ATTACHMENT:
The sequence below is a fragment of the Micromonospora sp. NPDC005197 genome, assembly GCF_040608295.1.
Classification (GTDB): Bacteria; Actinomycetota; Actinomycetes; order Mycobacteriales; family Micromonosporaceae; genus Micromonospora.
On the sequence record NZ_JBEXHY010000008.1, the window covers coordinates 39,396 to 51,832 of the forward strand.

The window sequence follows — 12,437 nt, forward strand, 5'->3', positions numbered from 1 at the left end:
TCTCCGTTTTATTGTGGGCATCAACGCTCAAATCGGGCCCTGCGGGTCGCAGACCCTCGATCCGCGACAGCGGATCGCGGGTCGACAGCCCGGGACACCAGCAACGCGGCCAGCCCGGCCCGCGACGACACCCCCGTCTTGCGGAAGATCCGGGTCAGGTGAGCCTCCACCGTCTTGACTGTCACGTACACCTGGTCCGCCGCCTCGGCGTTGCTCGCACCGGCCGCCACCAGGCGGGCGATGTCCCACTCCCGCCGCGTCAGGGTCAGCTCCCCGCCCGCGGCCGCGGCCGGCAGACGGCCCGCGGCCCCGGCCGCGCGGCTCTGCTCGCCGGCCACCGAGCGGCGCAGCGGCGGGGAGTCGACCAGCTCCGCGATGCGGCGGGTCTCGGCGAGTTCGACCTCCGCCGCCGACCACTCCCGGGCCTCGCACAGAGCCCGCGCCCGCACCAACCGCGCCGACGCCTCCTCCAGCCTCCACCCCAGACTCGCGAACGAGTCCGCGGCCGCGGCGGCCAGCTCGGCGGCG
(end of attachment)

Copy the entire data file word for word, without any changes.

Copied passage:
The sequence below is a fragment of the Micromonospora sp. NPDC005197 genome, assembly GCF_040608295.1.
Classification (GTDB): Bacteria; Actinomycetota; Actinomycetes; order Mycobacteriales; family Micromonosporaceae; genus Micromonospora.
On the sequence record NZ_JBEXHY010000008.1, the window covers coordinates 39,396 to 51,832 of the forward strand.

The window sequence follows — 12,437 nt, forward strand, 5'->3', positions numbered from 1 at the left end:
TCTCCGTTTTATTGTGGGCATCAACGCTCAAATCGGGCCCTGCGGGTCGCAGACCCTCGATCCGCGACAGCGGATCGCGGGTCGACAGCCCGGGACACCAGCAACGCGGCCAGCCCGGCCCGCGACGACACCCCCGTCTTGCGGAAGATCCGGGTCAGGTGAGCCTCCACCGTCTTGACTGTCACGTACACCTGGTCCGCCGCCTCGGCGTTGCTCGCACCGGCCGCCACCAGGCGGGCGATGTCCCACTCCCGCCGCGTCAGGGTCAGCTCCCCGCCCGCGGCCGCGGCCGGCAGACGGCCCGCGGCCCCGGCCGCGCGGCTCTGCTCGCCGGCCACCGAGCGGCGCAGCGGCGGGGAGTCGACCAGCTCCGCGATGCGGCGGGTCTCGGCGAGTTCGACCTCCGCCGCCGACCACTCCCGGGCCTCGCACAGAGCCCGCGCCCGCACCAACCGCGCCGACGCCTCCTCCAGCCTCCACCCCAGACTCGCGAACGAGTCCGCGGCCGCGGCGGCCAGCTCGGCGGCG